Flea "Dirt"

by a reader

photo by Veganstraightedge

photo by Veganstraightedge


I have two cats - both domestic and one is black long-haired. Both are indoor cats - Both will be 4 in October.

I have noticed something unusual with my long-haired cat over the last couple of weeks. If he sits on the white floor there is a lot of little specs which look like dirt specs. However, when I go to wipe them up with a damp cloth and they get wet, they are actually dried blood. Literally you would think it was just a size of a pin head spec but a lot of them.

He just started with this and now he is constantly licking himself and shredding in clumps. What is this?


I can't always know just from an email what is going on with a cat. A definitive diagnosis often requires an in-person exam and even laboratory tests. However, the situation you are describing can only lead to one conclusion.

Your cats have fleas. You mention that they are indoor cats and owners of indoor cats often think that their cats cannot possibly have fleas. However, that is unquestionably what it is.

The black specks are commonly referred to as "flea dirt". It is actually the flea excrement which is composed largely of your cat's blood. That is why it turns red when in contact with water.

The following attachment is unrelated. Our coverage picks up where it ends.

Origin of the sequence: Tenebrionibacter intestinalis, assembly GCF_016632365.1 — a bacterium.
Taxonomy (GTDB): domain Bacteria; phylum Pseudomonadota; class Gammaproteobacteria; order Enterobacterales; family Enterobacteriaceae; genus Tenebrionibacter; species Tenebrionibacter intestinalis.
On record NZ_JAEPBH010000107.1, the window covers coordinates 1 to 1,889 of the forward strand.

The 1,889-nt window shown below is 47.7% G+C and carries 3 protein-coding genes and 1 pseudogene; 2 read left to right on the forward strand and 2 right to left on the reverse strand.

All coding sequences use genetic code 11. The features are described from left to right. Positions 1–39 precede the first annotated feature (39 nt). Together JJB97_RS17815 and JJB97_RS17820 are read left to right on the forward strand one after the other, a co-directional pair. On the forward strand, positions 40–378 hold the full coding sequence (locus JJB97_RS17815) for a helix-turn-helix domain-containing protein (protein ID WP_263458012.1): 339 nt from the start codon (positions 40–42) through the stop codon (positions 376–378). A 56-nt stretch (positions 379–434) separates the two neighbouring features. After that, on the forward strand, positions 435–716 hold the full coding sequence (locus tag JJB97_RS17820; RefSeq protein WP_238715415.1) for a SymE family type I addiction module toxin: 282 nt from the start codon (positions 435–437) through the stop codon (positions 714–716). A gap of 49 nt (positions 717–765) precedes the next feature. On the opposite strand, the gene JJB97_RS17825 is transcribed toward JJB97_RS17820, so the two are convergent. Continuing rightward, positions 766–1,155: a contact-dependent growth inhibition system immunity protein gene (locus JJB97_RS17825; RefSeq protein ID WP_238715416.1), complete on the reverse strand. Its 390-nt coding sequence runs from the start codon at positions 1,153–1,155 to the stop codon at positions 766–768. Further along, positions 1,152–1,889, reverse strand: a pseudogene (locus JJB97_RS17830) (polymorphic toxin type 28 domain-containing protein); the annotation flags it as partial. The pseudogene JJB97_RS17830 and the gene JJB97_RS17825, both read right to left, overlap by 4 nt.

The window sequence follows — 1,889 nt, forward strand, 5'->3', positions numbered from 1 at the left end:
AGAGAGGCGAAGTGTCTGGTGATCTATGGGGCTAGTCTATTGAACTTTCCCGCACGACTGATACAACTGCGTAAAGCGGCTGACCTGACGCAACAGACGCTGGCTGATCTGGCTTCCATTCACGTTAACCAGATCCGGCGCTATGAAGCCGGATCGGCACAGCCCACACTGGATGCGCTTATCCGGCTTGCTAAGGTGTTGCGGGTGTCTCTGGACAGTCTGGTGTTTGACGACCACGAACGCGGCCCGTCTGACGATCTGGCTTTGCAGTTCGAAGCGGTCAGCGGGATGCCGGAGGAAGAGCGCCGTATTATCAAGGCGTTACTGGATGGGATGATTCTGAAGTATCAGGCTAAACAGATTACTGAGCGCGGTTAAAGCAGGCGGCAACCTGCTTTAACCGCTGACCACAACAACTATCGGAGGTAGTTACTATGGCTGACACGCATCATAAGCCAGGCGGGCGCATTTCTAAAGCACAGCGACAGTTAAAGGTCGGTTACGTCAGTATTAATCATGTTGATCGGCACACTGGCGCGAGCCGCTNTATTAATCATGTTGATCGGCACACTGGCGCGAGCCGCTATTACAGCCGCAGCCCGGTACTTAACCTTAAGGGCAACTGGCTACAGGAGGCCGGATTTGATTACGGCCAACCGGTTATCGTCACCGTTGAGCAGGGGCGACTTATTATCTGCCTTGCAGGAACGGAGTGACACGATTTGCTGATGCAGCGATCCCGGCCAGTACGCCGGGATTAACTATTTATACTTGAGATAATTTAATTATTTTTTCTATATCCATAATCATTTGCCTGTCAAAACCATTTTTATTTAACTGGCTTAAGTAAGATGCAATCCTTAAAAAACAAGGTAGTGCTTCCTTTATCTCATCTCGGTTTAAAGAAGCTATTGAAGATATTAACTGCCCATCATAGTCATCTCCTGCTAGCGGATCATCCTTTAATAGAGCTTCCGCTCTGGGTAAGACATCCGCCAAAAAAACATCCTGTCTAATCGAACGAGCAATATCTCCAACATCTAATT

When a flea bites your kitty, it takes blood from your cat to ripen its eggs. This flea dirt is as much evidence that you have a flea problem as is finding live fleas on your cat.

This is also why your cat is licking himself - he is itchy. You may never find a single flea on a cat, especially an itchy one because he is actually ingesting any fleas as he is biting at his itchy skin. But the flea dirt and itchiness and hair loss are enough to tell you fleas are at the heart of the problem.

My recommendation is FrontlinePlus applied once monthly on the back of the neck of both cats. Both cats MUST be treated even if you are only seeing signs with one cat. Otherwise, you will never get rid of all fleas.

Thank you for writing,

Dr. Neely

Return to The Role of Cat Flea Medicine in Feline Allergies.